- Because sometimes a meeting participant is expected to “produce” something and this person can, depending on his role, be present on so many cross-functional topics that he has no time to work in the sense of “producing deliverables / concrete actions”. As I was recently told, “you have to choose between leading and delivering, but it is difficult for a person to do both at the same time on a large scale”.
Think of your business as a factory, your meeting as a machine A that produces parts to be processed together by machine B. If your machine A produces 10 parts per day and your machine B can only process 8, you are only building up a work-in-progress that increases mechanically every day.
In other words, if your ability to decide is more important than your ability to execute, you produce a huge “to do list” with a quantity of tasks that only grows and whose execution time will mechanically increase with time.
Re-align decision-making and execution capabilities
At this point, the situation could not be clearer: “if you produce more decisions than your teams are capable of executing, you will reach a point where making decisions will become useless and nothing will be executed, at least in a useful timeframe.”
There is no magic method to solve this problem with a snap of the fingers, but some common sense principles and leads to explore.
1) Stop being in denial and accept that your ability to execute is limited
I come back to the famous “stewardship will follow”…when it never will. Or, rather, one can of course work miracles by increasing the workload, but this is not sustainable in the long run.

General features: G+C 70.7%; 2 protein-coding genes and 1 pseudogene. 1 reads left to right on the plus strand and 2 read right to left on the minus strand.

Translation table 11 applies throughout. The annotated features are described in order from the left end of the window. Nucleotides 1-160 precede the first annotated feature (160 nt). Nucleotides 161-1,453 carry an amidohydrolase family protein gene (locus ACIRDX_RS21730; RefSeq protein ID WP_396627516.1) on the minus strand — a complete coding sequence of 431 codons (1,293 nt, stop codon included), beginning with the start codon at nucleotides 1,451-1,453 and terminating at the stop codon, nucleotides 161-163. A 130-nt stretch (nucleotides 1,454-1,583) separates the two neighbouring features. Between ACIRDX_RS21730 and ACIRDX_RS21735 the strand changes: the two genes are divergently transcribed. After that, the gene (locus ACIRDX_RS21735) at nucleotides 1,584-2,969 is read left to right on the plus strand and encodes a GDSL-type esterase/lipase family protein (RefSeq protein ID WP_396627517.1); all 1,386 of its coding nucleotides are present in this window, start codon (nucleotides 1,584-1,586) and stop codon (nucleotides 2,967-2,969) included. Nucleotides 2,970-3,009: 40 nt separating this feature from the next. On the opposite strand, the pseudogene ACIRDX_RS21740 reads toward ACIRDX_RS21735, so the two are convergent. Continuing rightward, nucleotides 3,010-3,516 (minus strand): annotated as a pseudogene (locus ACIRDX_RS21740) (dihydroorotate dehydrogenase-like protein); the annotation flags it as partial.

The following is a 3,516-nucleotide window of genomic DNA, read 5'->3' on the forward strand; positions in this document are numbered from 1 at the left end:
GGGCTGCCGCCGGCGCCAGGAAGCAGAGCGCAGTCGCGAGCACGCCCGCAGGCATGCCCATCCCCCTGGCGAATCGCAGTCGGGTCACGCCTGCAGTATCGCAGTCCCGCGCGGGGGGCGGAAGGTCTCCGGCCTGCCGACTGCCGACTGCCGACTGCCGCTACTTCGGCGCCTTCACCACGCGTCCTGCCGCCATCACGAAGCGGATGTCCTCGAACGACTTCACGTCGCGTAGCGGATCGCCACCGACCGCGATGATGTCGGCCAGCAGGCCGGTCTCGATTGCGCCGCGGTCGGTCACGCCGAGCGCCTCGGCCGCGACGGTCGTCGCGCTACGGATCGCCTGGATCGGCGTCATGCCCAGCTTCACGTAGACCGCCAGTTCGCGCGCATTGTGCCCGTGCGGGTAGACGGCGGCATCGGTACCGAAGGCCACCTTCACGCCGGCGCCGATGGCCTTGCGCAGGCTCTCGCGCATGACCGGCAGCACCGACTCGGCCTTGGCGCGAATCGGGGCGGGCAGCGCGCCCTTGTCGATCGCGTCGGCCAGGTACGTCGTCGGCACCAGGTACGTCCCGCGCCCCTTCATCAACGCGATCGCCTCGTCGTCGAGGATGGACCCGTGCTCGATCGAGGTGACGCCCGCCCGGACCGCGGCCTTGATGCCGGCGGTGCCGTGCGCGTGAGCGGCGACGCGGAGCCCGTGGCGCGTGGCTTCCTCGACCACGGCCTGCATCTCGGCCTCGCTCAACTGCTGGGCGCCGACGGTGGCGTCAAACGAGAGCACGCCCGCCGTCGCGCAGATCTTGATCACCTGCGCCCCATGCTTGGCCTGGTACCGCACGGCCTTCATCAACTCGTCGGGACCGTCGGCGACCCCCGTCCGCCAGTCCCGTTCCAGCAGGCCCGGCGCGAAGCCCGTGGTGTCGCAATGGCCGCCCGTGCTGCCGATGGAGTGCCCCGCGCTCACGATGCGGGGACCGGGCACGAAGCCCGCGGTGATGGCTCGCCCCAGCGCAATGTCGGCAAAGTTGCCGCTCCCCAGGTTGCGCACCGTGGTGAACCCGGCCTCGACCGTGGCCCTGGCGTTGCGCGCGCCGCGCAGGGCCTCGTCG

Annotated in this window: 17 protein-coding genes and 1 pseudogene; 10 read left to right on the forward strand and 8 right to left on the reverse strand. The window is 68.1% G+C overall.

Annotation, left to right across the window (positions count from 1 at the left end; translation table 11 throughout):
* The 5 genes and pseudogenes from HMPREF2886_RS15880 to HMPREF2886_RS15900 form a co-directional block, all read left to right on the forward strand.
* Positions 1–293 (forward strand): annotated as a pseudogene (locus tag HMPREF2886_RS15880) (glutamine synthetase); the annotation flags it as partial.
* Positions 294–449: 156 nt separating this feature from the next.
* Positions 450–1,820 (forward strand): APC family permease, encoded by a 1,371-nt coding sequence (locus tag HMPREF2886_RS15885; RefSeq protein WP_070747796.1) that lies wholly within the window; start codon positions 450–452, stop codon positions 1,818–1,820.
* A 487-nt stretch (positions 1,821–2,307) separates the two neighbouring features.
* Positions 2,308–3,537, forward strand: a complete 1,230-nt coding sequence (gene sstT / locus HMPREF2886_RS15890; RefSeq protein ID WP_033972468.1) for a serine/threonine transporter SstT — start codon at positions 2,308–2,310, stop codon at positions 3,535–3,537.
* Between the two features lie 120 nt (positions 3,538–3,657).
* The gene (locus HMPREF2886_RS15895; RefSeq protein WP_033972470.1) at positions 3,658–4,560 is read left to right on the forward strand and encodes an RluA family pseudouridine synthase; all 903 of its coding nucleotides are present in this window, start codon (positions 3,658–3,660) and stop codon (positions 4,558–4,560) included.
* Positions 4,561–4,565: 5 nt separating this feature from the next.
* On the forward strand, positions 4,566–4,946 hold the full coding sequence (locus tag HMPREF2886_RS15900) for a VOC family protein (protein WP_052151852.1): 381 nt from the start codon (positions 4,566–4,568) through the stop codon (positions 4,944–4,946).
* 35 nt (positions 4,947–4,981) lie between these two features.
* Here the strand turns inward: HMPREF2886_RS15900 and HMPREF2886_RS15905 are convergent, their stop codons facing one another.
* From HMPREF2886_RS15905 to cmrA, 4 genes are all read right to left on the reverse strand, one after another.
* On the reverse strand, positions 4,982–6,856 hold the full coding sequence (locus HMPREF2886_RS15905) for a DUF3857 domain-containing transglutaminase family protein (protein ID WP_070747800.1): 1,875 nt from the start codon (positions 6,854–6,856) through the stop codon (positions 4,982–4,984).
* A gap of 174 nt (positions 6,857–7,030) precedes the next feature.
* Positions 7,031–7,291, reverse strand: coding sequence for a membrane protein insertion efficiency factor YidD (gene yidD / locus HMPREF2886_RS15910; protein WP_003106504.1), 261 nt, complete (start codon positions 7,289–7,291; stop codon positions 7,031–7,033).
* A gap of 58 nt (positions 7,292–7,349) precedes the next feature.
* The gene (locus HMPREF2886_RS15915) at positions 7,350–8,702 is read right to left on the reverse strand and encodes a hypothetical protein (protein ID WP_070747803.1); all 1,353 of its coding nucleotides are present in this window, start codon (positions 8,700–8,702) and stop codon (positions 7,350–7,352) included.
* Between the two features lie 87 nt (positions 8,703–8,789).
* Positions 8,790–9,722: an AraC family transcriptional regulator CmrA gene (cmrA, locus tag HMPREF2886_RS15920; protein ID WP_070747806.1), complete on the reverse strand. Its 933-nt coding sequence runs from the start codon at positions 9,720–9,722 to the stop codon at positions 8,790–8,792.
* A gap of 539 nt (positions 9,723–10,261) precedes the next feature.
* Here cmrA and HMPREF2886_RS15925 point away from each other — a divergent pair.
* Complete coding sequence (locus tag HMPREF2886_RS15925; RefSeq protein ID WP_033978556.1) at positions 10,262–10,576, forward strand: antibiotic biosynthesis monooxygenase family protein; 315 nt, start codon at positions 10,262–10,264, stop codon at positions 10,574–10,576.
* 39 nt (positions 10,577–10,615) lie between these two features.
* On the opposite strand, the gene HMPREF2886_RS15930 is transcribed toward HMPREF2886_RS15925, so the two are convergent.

If the ability to execute does not follow we are not even producing decisions but tasks that may be executed one day. This is simple to understand but experience shows that it is very difficult to accept.
This brings us back to one of the big operational excellence issues for knowledge workers and the service industry. Let’s go back to my parallel with a factory. If you see a stockpile in front of a machine, you understand that there is a problem and that, since a stockpile costs money, if machine B cannot produce at the same rate as machine A, you have to slow down the rate of machine A, even if it means not using it to its full capacity.
As soon as we talk about immaterial flows, all this is shattered and since we don’t see things, we pretend they don’t exist. There are no files piling up on the desks until they reach the ceiling, just tasks, emails, meetings that fill agendas and email boxes. It doesn’t show so it doesn’t exist, people’s time is infinite, they just have to get it done and we don’t want to know how. All of a sudden, the culture of results that disturbs many managers in their desire to monitor employees in person or remotely, suits many people! Except those who execute.